Lebanese Prime Minister Saad Hariri, picture right, meets with Saudi Arabia’s Arab Gulf Affairs Minister Thamer al-Sabhan in Beirut, Lebanon on February 6 2017.
The fight to free the Syrian city of Raqqa from Daesh (ISIS) — by the Kurdish-dominated Syrian Democratic Forces (SDF), led by U.S. special forces — has all but ended. With Raqqa now under SDF control, the question has become how to rebuild the former Daesh stronghold. The reconstruction of Raqqa will undoubtedly last longer than the siege to free it, as thousands of U.S. air and artillery strikes pounded much of the city into rubble. During August alone, a U.S. coalition bomb, missile or artillery round was fired into Raqqa on average every eight minutes.
Unable to deny its role in the city’s rather destructive “liberation,” the U.S. government has claimed that it will lead the way in clearing the rubble it created and restore basic services, such as water and electricity that were cut off during the bombardment. Last Tuesday, State Department spokeswoman Heather Nauert told reporters, “We will assist and take, essentially, the lead in bringing back the water, electricity and all of that.”
“But eventually the governance of the country of Syria is something that I think all nations remain very interested in,” Nauert added, alluding to the fact that the SDF and its U.S. backers have no plans to return Raqqa to Syrian government control, having instead passed the city’s governance to a “local council.”
However, Raqqa’s council along with other groups of Syrian Kurds recently agreed to negotiate with the Syrian government after Syrian Foreign Minister Walid al-Muallem told the Kurds last month that the Syrian government was open to granting the Kurds “some form of self-administration.”
Yet, were the Kurds and the Syrian government to reach an arrangement, it would likely not include the current U.S. troop presence in Raqqa and elsewhere in Syria, nor the presence of another foreign nation hostile towards the Syrian government: “We support whoever wants to liberate any city from the terrorists, but that doesn’t mean to be liberated from terrorists and be occupied by American forces, for example, or by another proxy, or other terrorists,” Syrian President Bashar Al Assad told AFP news agency in April.
With the Syrian government and its allies locked out of rebuilding Raqqa, for now at least, the U.S. has apparently began to look elsewhere for financing. While having committed to “leading” the effort to rebuild Raqqa, the Trump administration seems unwilling to spend the money necessary to repair the widespread destruction.
However, a recent meeting between Brett McGurk, special presidential envoy for the Global Coalition to Counter ISIL – a project launched by the State Department in 2014 to ‘degrade and defeat ISIS’ – and a Saudi minister in Ayn Issa – a city in the Raqqa governorate of Syria – has shown that Saudi Arabia is being brought in to help fund the reconstruction of Raqqa. The topic of the meeting, as described by news agency Raqqa24 and pro-Kurd journalists, was reconstruction.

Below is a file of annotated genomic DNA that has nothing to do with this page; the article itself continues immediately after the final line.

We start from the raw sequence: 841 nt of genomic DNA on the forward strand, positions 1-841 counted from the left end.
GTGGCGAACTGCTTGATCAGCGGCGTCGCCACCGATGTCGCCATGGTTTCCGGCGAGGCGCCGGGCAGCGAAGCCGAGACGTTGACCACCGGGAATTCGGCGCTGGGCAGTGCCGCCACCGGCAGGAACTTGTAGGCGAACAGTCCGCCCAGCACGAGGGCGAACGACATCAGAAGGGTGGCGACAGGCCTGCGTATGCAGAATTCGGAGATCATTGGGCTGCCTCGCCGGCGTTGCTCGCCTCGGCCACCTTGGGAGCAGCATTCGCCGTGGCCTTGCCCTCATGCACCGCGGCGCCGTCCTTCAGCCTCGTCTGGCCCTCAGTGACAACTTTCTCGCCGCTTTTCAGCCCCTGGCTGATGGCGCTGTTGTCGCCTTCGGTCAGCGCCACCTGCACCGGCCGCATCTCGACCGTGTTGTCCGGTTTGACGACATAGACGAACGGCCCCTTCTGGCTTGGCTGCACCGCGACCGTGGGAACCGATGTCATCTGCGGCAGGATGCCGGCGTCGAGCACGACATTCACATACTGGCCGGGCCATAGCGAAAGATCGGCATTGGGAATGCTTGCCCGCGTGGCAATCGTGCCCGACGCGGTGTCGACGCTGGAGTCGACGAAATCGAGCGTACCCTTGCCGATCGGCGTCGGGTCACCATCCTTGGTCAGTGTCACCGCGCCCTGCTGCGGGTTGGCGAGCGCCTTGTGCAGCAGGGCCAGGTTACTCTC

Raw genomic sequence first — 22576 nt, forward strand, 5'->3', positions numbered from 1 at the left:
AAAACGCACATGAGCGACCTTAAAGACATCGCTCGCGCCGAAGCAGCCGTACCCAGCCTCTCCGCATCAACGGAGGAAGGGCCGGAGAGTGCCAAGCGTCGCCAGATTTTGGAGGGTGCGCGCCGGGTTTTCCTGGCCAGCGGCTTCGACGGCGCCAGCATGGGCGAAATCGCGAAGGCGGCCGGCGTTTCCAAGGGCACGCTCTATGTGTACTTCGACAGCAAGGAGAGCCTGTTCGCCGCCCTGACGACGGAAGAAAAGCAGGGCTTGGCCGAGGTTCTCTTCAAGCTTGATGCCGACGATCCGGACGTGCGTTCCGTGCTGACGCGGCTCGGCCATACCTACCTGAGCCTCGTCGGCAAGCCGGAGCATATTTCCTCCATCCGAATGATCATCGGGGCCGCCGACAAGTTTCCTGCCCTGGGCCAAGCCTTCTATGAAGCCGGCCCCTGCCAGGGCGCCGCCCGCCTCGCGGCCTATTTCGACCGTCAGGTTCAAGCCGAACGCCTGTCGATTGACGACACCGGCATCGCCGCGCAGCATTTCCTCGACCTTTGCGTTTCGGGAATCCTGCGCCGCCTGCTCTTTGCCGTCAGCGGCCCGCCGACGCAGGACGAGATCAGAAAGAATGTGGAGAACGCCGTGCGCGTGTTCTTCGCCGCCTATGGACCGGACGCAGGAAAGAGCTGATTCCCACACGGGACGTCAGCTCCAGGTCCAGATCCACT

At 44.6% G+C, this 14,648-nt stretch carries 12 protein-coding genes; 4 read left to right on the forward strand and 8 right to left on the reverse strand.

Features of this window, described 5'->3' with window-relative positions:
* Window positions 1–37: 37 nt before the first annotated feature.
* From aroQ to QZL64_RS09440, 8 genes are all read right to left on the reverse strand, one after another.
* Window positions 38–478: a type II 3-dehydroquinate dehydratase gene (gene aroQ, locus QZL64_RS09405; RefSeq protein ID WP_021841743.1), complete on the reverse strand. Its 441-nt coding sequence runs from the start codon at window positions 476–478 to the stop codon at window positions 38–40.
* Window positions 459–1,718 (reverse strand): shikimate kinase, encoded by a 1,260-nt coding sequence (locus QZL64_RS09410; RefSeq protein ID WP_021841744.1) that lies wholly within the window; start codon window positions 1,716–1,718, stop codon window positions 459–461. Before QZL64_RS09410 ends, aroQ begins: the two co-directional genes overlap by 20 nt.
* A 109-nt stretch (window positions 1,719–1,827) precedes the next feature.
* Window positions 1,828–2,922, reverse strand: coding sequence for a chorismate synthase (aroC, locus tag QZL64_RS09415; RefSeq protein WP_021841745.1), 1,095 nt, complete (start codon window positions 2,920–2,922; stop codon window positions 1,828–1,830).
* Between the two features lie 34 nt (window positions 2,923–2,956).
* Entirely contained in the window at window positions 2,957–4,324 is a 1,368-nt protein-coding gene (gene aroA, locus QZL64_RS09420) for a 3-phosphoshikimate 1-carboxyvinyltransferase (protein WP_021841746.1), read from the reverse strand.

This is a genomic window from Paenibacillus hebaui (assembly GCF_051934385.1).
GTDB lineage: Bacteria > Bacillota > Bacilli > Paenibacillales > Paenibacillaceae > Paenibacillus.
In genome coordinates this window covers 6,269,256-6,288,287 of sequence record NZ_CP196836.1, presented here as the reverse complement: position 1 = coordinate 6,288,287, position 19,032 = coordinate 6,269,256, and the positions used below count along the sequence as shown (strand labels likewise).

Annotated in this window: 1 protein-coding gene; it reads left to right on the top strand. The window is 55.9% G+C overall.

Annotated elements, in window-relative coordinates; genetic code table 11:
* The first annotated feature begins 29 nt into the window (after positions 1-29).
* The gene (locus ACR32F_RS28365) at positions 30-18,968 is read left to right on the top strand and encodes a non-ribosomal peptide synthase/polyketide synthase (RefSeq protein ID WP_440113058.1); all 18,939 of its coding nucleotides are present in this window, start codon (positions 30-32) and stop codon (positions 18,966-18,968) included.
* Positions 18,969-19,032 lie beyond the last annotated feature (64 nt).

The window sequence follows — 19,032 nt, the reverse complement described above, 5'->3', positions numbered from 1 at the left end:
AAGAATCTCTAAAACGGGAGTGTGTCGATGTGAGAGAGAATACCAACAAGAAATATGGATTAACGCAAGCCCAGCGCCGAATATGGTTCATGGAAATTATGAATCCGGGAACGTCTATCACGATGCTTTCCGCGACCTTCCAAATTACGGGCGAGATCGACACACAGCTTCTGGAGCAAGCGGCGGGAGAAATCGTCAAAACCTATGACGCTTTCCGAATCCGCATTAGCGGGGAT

The Saudi minister accompanying McGurk during the reconstruction talks, Thamer al-Sabhan, is hardly an obscure figure. Al-Sabhan, in addition to serving as Saudi Arabia’s Gulf Affairs minister, is the former Saudi ambassador to Iraq, recalled to Riyadh last year. The inclusion of Al-Sabhan, known for his sectarianism and vehement hatred of Shia Muslims, in these meetings offers a portent of what a Raqqa reconstruction funded by the Saudi monarchy would likely look like.
In 2015, al-Sabhan was appointed the ambassador to Iraq, the first such Saudi ambassador sent to Iraq since 1990. Soon after his arrival, he railed against the Iraqi Shia militia known as the Popular Mobilization Units, which have been instrumental in fighting Daesh in Iraq, as well as against Grand Ayatollah Ali al-Sistani, a revered Iraqi religious scholar known for speaking out against the divisions caused by sectarianism. Having soured his welcome, he soon found himself the object of demands from prominent Iraqis for his expulsion from the country.
Instead of toning down his rhetoric, al-Sabhan instead asserted that Iraqi Shia groups were attempting to assassinate him, a charge that the Iraqi government claimed to be false. Soon after, the Iraqi government formally called for al-Sabhan to be recalled and he was removed from his post as ambassador in October 2016. Since then, he has been serving as a Saudi government minister. Earlier this year, he asserted that in order to eliminate terrorism in the region, it was first necessary “to eliminate the rogue Iranian regime.”
The inclusion of Saudi Arabia, particularly Thamer al-Sabhan, in the reconstruction of Raqqa makes it clear that secularism in the region is set to become a thing of the past. Unlike the Syrian government, Saudi Arabia has made it known through its actions outside and within its own borders that it supports only those groups and populations that follow Wahhabism, an extreme form of Islam that is essentially anathema to secularism.
Given that Raqqa was largely destroyed in order to remove Daesh from the area, a Raqqa reconstructed by the same state thathelped create Daesh will likely be similar in many ways to a city under Daesh control. Indeed, Daesh not only adheres to a religious dogma born out of Wahhabism, it was also funded by Saudi Arabia and other Gulf states. With al-Sabhan heading the Saudi rebuilding effort, Raqqa seems destined to serve as a fountainhead for the fueling of future sectarian instability in Syria, long after Daesh is out of the picture.
Reprinted with permission from MintPressNews.